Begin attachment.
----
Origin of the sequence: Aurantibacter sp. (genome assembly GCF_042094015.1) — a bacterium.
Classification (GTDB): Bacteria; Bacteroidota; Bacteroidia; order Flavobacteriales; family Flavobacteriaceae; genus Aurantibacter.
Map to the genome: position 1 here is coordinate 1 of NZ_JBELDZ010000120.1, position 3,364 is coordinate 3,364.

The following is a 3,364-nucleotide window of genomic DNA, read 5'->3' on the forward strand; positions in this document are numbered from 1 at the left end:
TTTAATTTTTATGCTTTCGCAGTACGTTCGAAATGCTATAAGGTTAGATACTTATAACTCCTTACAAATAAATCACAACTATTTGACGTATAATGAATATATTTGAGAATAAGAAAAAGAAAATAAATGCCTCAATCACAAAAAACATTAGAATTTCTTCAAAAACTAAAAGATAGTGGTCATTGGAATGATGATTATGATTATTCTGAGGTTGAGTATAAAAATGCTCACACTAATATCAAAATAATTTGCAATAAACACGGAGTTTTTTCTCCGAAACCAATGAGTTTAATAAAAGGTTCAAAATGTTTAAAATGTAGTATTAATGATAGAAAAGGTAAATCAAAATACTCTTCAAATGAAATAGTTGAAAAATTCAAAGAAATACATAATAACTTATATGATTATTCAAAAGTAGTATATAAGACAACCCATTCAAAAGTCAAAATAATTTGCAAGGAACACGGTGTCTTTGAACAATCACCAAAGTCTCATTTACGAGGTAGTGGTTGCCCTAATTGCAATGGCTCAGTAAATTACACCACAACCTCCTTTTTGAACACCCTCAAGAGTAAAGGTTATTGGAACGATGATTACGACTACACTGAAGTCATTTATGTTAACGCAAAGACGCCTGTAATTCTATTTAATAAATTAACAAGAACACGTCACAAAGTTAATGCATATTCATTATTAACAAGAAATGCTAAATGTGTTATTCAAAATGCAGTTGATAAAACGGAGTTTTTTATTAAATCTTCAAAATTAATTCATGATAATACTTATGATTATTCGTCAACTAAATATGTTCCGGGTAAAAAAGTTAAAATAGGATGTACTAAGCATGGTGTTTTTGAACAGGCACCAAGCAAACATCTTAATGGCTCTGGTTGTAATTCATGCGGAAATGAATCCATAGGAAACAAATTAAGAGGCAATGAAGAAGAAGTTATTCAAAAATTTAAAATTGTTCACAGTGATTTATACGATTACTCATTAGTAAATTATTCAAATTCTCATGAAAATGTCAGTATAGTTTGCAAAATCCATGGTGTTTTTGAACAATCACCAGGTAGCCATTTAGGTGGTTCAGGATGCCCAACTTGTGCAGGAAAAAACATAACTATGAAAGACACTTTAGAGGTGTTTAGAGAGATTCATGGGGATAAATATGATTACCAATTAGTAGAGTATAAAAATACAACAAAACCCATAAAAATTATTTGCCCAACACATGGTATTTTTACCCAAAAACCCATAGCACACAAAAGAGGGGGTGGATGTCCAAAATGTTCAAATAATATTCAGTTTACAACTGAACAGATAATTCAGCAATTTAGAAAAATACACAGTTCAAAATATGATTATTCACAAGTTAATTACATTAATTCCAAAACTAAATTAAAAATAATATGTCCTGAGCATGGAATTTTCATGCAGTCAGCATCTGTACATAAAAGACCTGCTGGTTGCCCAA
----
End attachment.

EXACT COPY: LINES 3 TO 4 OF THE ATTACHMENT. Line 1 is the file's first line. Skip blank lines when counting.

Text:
Map to the genome: position 1 here is coordinate 1 of NZ_JBELDZ010000120.1, position 3,364 is coordinate 3,364.

The following is a 3,364-nucleotide window of genomic DNA, read 5'->3' on the forward strand; positions in this document are numbered from 1 at the left end: